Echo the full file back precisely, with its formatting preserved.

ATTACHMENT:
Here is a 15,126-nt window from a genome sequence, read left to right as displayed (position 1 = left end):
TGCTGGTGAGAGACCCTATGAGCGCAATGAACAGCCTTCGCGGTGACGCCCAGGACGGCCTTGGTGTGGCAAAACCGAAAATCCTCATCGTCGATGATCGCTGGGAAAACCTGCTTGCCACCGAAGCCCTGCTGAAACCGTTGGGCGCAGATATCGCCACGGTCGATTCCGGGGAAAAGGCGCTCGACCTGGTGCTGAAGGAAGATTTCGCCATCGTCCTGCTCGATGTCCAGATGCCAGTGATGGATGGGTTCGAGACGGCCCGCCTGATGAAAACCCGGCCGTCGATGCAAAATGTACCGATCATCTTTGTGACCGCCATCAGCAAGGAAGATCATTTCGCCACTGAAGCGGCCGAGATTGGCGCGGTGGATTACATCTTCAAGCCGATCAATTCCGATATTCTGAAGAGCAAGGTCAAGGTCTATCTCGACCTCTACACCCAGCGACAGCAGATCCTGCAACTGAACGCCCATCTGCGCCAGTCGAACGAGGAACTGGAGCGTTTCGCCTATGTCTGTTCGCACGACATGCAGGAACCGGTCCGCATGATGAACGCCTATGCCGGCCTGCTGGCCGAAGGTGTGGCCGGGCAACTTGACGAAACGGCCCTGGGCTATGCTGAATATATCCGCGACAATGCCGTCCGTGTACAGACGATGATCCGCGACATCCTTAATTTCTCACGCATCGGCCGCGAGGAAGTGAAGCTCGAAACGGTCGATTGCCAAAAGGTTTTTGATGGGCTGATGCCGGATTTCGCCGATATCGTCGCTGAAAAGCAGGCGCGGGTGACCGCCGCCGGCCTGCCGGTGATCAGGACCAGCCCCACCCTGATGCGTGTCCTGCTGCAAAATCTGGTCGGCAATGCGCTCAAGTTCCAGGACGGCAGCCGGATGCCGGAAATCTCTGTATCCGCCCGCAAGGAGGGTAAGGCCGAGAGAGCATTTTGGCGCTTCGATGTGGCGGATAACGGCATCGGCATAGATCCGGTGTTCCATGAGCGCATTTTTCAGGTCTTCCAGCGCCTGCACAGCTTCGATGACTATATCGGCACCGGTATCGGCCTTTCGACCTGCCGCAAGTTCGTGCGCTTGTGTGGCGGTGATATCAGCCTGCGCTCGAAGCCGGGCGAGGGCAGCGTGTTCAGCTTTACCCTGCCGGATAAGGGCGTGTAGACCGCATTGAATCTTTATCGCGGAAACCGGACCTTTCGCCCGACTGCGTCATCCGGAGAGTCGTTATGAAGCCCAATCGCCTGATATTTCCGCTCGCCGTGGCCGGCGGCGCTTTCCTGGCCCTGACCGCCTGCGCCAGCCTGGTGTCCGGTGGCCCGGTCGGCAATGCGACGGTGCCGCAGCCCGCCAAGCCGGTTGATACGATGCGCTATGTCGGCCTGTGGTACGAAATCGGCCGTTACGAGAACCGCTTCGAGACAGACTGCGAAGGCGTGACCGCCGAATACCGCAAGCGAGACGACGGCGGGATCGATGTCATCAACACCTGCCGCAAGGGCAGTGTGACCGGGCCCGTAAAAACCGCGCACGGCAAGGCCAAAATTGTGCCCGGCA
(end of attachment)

Here is a 15,126-nt window from a genome sequence, read left to right as displayed (position 1 = left end):
TGCTGGTGAGAGACCCTATGAGCGCAATGAACAGCCTTCGCGGTGACGCCCAGGACGGCCTTGGTGTGGCAAAACCGAAAATCCTCATCGTCGATGATCGCTGGGAAAACCTGCTTGCCACCGAAGCCCTGCTGAAACCGTTGGGCGCAGATATCGCCACGGTCGATTCCGGGGAAAAGGCGCTCGACCTGGTGCTGAAGGAAGATTTCGCCATCGTCCTGCTCGATGTCCAGATGCCAGTGATGGATGGGTTCGAGACGGCCCGCCTGATGAAAACCCGGCCGTCGATGCAAAATGTACCGATCATCTTTGTGACCGCCATCAGCAAGGAAGATCATTTCGCCACTGAAGCGGCCGAGATTGGCGCGGTGGATTACATCTTCAAGCCGATCAATTCCGATATTCTGAAGAGCAAGGTCAAGGTCTATCTCGACCTCTACACCCAGCGACAGCAGATCCTGCAACTGAACGCCCATCTGCGCCAGTCGAACGAGGAACTGGAGCGTTTCGCCTATGTCTGTTCGCACGACATGCAGGAACCGGTCCGCATGATGAACGCCTATGCCGGCCTGCTGGCCGAAGGTGTGGCCGGGCAACTTGACGAAACGGCCCTGGGCTATGCTGAATATATCCGCGACAATGCCGTCCGTGTACAGACGATGATCCGCGACATCCTTAATTTCTCACGCATCGGCCGCGAGGAAGTGAAGCTCGAAACGGTCGATTGCCAAAAGGTTTTTGATGGGCTGATGCCGGATTTCGCCGATATCGTCGCTGAAAAGCAGGCGCGGGTGACCGCCGCCGGCCTGCCGGTGATCAGGACCAGCCCCACCCTGATGCGTGTCCTGCTGCAAAATCTGGTCGGCAATGCGCTCAAGTTCCAGGACGGCAGCCGGATGCCGGAAATCTCTGTATCCGCCCGCAAGGAGGGTAAGGCCGAGAGAGCATTTTGGCGCTTCGATGTGGCGGATAACGGCATCGGCATAGATCCGGTGTTCCATGAGCGCATTTTTCAGGTCTTCCAGCGCCTGCACAGCTTCGATGACTATATCGGCACCGGTATCGGCCTTTCGACCTGCCGCAAGTTCGTGCGCTTGTGTGGCGGTGATATCAGCCTGCGCTCGAAGCCGGGCGAGGGCAGCGTGTTCAGCTTTACCCTGCCGGATAAGGGCGTGTAGACCGCATTGAATCTTTATCGCGGAAACCGGACCTTTCGCCCGACTGCGTCATCCGGAGAGTCGTTATGAAGCCCAATCGCCTGATATTTCCGCTCGCCGTGGCCGGCGGCGCTTTCCTGGCCCTGACCGCCTGCGCCAGCCTGGTGTCCGGTGGCCCGGTCGGCAATGCGACGGTGCCGCAGCCCGCCAAGCCGGTTGATACGATGCGCTATGTCGGCCTGTGGTACGAAATCGGCCGTTACGAGAACCGCTTCGAGACAGACTGCGAAGGCGTGACCGCCGAATACCGCAAGCGAGACGACGGCGGGATCGATGTCATCAACACCTGCCGCAAGGGCAGTGTGACCGGGCCCGTAAAAACCGCGCACGGCAAGGCCAAAATTGTGCCCGGCA